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Supporters lobby lawmakers for Convention of States resolution

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RALEIGH — Grassroots supporters pressed North Carolina legislators Wednesday to call for a states’ convention that could propose constitutional amendments to limit federal power and shrink Congress’ influence.

Convention of States Action, a national advocacy group, held a rally outside the N.C. Legislative Building with Allen West, a political commentator and former Florida congressman, and Tom Coburn, a former U.S. senator from Oklahoma, firing up the crowd of roughly 80 attendees.

“We have got to get the right balance between the federal government and the states and the individual,” West said. “America as a constitutional republic is built on the rule of law and individual sovereignty, individual freedom, individual liberty — not the power of government. It’s your time.”

Last month, Mississippi became the 15th state to issue a convention call. The U.S. Constitution’s Article V requires two-thirds of the states (34) to propose amendments by convention. Three-quarters (38) are required to ratify amendments.

Limited government advocates have zeroed in on a states’ convention as their best chance to impose term limits and a balanced budget amendment on a Congress unlikely to advance amendments that could hold its members in check.

House Joint Resolution 390, sponsored by Rep. Dennis Riddell, R-Alamance, would add North Carolina to the 15 states that have made formal convention calls. A competing resolution, HJR 160, seeks to formalize opposition to a states’ convention.

West said concerns that a “runaway convention” could write an entirely new Constitution or wipe out centuries of constitutional law are unfounded, and opponents of the effort don’t have a clear understanding of it.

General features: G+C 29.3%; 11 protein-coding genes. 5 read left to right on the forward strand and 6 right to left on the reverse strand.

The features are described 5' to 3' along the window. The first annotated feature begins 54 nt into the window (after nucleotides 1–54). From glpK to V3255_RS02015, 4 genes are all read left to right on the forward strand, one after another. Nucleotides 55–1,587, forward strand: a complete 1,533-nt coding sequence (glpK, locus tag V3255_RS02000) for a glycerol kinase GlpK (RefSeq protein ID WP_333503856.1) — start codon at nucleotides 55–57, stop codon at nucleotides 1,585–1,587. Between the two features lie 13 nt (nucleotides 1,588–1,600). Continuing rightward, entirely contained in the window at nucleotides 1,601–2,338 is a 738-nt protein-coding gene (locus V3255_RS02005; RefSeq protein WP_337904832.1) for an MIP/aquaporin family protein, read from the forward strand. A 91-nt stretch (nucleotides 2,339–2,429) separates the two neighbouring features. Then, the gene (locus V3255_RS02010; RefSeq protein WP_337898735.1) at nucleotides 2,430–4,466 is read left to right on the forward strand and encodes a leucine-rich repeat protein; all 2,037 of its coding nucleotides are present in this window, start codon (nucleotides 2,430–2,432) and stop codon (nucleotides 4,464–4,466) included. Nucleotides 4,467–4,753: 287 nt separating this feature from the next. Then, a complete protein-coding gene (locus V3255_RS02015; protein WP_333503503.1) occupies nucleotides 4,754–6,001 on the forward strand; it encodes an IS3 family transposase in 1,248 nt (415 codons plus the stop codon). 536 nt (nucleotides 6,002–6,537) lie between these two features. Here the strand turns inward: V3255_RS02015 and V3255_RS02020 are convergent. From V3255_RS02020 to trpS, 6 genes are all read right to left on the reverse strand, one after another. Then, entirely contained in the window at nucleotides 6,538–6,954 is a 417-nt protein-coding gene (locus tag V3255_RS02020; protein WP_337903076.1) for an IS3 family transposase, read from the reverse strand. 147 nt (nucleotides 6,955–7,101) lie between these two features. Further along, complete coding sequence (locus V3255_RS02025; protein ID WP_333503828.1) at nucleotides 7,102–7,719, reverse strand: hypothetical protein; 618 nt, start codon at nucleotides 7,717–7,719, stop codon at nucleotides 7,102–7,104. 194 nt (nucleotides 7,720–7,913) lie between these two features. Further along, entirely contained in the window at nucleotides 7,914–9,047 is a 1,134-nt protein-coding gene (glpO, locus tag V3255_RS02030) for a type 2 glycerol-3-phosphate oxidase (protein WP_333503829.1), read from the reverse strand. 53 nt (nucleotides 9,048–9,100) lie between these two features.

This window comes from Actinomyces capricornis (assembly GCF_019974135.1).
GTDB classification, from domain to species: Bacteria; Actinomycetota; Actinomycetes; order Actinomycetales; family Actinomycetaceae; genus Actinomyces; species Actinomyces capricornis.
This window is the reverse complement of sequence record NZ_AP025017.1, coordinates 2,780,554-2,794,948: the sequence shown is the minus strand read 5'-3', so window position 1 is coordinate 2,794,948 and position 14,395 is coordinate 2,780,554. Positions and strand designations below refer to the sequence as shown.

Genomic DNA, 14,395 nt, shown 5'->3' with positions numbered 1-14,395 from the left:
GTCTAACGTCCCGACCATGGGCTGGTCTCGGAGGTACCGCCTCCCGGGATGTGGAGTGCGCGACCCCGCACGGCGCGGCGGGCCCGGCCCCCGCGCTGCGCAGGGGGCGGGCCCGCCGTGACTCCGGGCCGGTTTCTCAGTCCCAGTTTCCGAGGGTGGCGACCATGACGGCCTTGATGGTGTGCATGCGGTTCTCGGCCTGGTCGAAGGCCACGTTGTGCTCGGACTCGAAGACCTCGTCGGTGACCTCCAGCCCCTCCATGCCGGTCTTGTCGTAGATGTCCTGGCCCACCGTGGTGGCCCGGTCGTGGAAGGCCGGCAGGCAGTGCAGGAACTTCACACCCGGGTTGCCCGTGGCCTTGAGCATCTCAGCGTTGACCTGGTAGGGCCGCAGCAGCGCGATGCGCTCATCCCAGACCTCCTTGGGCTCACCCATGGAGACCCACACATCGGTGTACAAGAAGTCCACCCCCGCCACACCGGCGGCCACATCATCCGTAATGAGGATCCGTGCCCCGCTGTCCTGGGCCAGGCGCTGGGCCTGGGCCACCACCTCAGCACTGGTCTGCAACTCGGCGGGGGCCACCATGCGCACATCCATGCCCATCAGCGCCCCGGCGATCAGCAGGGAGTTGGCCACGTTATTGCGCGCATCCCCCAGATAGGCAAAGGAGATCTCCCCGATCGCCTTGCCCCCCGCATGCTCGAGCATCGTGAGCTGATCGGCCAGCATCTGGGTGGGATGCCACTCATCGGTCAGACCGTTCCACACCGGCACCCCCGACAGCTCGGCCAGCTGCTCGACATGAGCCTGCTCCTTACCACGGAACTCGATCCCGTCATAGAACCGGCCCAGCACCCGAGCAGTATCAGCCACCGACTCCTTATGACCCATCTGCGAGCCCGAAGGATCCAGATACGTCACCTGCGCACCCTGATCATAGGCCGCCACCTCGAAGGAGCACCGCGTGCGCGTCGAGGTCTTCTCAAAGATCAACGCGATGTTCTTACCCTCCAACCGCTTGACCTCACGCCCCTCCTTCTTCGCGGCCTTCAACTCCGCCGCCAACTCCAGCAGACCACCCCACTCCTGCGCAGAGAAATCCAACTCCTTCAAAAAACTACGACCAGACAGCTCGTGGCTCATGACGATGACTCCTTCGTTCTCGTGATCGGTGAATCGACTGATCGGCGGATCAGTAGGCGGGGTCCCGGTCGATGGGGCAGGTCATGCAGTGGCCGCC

“We’ve been able to present them with the facts and the truth that this dissent against the convention of states is just not valid,” West said. “It’s like a kid — you put green beans in front of them, and they say, ‘It looks yucky. I don’t like it.’”

Scholars disagree whether delegates to a states’ convention would be limited in voting on the issues authorized in state resolutions, but any amendment that emerges from such a meeting would still require ratification from 38 state legislatures.

“That’s a high-water mark,” West said. “You’re talking about 38 states. The Founding Fathers made this very difficult because they did not want to allow a few to make significant changes to the United States of America.”

Coburn said Congress and the courts have eviscerated the 10th Amendment, which reserves powers not enumerated as federal responsibilities for the states.

“The goal is to win the next election, not to win the future for our country,” Coburn said. “We have misguided leadership in many areas, in both parties. The way we cure that is by restoring the rules, the wonderful rules our founders gave us, that say, ‘Here’s your job, federal government. Everything else is left to the states and the people.’”

The convention of states movement is nonpartisan, but it’s popular with conservatives and libertarians. Progressives often regard it with suspicion, and advocates say its aims are often distorted or misunderstood.

“We don’t teach civics,” West said. “Our young people don’t understand our government structure, but you know, the sad thing is that a lot of adults don’t either.”

Speakers derided “fake news” but applauded The Wilson Times for what they called fair and accurate coverage of the convention effort. Times Chairman and CEO Morgan Dickerman and Corey Friedman, the newspaper’s editor, received Convention of States Action’s 2018 Benjamin Franklin Award for Journalistic Excellence at the rally’s conclusion.

Awards are given to print and broadcast news outlets for coverage, not advocacy. The citation on plaques presented to Dickerman and Friedman reads: “For accurately reporting on the Convention of States Project.”

After the midmorning rally, supporters met with district captains and fanned out to speak with lawmakers. Convention of States Action leaders learned that the House Republican Caucus is expected to discuss Riddell’s resolution, West said.

A retired Army lieutenant colonel who was stationed at Fort Bragg and Camp Lejeune during his military service, West said he’s 80 to 85 percent confident North Carolina will issue a convention call. That may hinge, he added, on whether residents are willing to champion the effort in conversations with their state lawmakers.

“They need to hear from you,” West told supporters. “If they don’t hear from you, they will continue down a certain path because the squeaky wheel gets the oil.”

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